Once graded, if you’ve received a B+ or higher, you will be expected to share this paper with the community manager you’ve interviewed, and the blog post summary of this paper will be placed on the CMGRclass website.  The blog post should NOT be an excerpt from your paper, it should be a summary of your paper’s findings.

This assignment is a part of your final paper.
5) 5 Blog Posts on Assigned Readings (400-600 Words each) (10 pts):
Refer to the section above on Discussions & posts regarding writing guidelines.

You will write 5 blogs throughout the semester.  Two of the posts will be in response to the two panels and three will be assigned in the calendar below.

Blog posts must include the following in order to receive full points:

  • Style (bullet points, captions, paragraphs, images, etc.)
  • Short, catchy, and topical titles
  • Images

Images should NOT be taken from a Google search.  They can be photos you have taken yourself that relate to the content, they should resonate with the content being written about, and they should be tagged appropriately & named.
Flickr provides an excellent source of images under their Creative Commons site.
Your grade will not only depend on your understanding of the readings, but the analysis you provide in your posts. They must relate to a theory, a personal story, an example, and the texts you’re referring to.  Also make sure to cite the resources within your blog posts as stated above.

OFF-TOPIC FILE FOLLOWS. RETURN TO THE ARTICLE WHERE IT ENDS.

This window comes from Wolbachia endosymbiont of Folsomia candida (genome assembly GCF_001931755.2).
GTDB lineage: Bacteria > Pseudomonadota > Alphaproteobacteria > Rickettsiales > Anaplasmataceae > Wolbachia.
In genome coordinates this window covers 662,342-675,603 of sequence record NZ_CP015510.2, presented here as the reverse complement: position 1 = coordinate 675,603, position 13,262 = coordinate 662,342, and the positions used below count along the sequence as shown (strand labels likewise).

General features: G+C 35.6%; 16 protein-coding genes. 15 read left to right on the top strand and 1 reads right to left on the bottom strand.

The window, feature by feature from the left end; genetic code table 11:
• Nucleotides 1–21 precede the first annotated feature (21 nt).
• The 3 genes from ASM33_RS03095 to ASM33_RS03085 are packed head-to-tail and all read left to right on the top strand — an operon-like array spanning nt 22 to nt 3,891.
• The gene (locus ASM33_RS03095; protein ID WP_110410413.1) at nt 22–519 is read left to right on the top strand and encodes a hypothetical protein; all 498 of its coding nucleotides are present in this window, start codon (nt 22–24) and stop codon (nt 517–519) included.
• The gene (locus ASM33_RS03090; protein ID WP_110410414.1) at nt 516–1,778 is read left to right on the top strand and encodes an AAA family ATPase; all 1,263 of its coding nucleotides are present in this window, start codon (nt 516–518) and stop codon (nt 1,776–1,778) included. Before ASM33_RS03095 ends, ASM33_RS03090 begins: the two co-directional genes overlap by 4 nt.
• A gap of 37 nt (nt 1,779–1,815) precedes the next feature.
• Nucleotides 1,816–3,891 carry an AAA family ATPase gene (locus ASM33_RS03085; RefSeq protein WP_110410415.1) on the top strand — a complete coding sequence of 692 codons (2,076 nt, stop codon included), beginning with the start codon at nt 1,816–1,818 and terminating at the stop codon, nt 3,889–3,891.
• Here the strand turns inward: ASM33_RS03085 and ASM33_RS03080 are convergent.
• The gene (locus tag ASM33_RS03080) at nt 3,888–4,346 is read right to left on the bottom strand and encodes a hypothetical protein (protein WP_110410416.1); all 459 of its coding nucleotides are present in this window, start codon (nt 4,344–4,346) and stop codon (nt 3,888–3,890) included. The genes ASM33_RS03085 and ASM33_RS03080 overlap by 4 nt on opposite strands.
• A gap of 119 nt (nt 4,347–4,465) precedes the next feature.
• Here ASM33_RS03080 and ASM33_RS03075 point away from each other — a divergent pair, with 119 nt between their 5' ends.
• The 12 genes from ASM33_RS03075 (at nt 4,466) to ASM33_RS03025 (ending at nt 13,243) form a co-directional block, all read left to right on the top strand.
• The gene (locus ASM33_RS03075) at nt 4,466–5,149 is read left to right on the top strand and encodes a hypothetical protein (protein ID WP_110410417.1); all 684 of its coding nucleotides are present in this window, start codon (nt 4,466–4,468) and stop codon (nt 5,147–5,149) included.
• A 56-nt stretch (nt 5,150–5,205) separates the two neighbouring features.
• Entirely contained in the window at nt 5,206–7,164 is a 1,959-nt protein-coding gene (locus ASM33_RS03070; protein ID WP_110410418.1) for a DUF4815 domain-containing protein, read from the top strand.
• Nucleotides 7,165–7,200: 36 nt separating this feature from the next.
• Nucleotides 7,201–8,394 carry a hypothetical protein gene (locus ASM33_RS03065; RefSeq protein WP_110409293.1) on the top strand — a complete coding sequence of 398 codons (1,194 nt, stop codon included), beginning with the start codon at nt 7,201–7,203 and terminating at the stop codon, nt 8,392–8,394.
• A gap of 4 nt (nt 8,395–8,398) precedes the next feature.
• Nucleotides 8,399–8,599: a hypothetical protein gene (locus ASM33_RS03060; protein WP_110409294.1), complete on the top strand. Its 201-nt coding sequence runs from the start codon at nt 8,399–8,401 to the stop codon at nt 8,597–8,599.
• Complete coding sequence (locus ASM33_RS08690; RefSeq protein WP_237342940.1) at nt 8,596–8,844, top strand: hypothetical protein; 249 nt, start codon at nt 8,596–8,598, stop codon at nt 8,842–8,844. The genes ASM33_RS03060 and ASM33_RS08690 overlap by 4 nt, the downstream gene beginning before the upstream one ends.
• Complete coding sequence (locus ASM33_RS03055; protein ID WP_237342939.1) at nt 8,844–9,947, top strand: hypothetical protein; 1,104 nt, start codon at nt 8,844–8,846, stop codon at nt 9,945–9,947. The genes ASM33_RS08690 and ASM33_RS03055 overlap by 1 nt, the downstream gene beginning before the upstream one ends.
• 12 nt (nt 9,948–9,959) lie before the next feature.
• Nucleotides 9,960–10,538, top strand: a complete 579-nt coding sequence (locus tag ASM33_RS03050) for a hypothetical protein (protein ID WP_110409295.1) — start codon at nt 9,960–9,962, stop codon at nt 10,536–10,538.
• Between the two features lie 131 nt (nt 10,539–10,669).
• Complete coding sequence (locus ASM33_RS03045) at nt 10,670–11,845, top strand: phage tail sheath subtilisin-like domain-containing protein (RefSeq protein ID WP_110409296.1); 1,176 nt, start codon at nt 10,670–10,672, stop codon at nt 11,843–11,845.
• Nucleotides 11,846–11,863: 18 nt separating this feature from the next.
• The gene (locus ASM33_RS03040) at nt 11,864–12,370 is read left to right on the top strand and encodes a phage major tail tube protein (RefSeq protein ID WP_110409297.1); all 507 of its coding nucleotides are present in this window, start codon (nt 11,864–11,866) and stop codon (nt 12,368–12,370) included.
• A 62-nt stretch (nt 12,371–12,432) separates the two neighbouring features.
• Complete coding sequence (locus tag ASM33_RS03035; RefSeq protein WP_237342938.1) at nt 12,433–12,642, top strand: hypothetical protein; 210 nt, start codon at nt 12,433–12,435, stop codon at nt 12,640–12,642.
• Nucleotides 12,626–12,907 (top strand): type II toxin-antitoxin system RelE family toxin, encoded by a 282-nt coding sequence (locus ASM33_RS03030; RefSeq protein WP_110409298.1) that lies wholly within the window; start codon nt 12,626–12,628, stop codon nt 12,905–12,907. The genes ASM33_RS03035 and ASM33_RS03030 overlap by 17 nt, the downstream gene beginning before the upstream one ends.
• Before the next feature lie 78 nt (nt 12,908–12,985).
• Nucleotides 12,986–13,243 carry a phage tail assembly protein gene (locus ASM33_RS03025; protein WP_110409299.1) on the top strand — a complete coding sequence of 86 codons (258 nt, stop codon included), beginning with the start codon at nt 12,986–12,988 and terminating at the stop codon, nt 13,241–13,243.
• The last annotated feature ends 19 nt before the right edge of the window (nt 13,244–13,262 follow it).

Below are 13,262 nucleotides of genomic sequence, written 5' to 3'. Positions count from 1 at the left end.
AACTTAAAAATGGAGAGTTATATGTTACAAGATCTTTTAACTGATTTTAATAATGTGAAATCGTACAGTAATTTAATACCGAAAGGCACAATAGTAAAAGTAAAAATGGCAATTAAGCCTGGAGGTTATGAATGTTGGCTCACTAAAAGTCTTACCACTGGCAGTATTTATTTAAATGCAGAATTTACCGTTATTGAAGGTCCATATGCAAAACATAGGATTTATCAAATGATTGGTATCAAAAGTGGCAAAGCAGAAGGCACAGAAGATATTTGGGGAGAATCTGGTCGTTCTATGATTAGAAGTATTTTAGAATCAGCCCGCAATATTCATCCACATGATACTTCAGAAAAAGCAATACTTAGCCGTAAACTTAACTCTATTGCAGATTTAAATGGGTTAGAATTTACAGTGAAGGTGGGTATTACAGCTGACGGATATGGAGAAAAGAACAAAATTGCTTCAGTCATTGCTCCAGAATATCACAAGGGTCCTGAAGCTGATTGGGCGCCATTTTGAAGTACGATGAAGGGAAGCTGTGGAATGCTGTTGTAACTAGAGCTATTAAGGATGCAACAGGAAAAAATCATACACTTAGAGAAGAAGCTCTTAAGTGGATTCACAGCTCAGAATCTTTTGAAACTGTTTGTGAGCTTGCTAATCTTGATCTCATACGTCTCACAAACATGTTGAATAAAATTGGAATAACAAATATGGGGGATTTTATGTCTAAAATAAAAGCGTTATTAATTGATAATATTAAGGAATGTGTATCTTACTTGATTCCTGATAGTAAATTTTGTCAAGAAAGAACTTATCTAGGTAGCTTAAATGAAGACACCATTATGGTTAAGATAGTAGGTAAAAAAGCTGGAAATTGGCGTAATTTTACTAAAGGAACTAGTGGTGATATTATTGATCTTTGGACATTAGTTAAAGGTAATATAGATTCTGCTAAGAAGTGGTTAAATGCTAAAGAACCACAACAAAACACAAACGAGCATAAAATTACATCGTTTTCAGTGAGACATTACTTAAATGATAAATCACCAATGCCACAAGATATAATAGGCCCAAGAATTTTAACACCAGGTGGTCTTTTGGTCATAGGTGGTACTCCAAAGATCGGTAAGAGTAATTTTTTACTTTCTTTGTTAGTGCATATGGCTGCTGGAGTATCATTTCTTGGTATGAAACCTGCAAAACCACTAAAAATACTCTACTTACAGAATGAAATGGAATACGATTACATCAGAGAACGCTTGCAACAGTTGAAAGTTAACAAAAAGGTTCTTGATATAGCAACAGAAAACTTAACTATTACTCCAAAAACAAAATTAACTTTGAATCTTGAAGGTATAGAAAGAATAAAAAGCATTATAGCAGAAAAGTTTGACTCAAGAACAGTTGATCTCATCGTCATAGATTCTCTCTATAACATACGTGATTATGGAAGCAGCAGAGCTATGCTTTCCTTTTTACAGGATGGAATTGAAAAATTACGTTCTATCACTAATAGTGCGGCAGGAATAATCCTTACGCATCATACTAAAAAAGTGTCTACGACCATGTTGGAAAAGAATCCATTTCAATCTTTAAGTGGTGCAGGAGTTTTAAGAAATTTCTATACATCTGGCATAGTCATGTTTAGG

6) 4-5 minute Presentation (5 pts):

In the last week of class you’ll be assigned a 4-5 minute oral presentation on a topic of your choice from throughout the semester. This presentation should be a high level overview of the best practices of the topic you’ve chosen. (If you cannot make the class, a recorded video submitted to Jenn & Kelly via email will suffice).

7) Final: Community Case Study (20 pts):

Using the information from the midterm, you will create a case study of that 4-6 page paper. You may interview the community manager again if you need to, but a video is not needed.  You can be creative in this paper though, and put in tables, charts, call-out/inset boxes, etc.

  • Topics you should cover in your paper:
    • The history of the community
    • Current strategies being used (Can this be improved?)
    • Analysis of the team structure – is it optimal? What’s it missing? Is it ideal?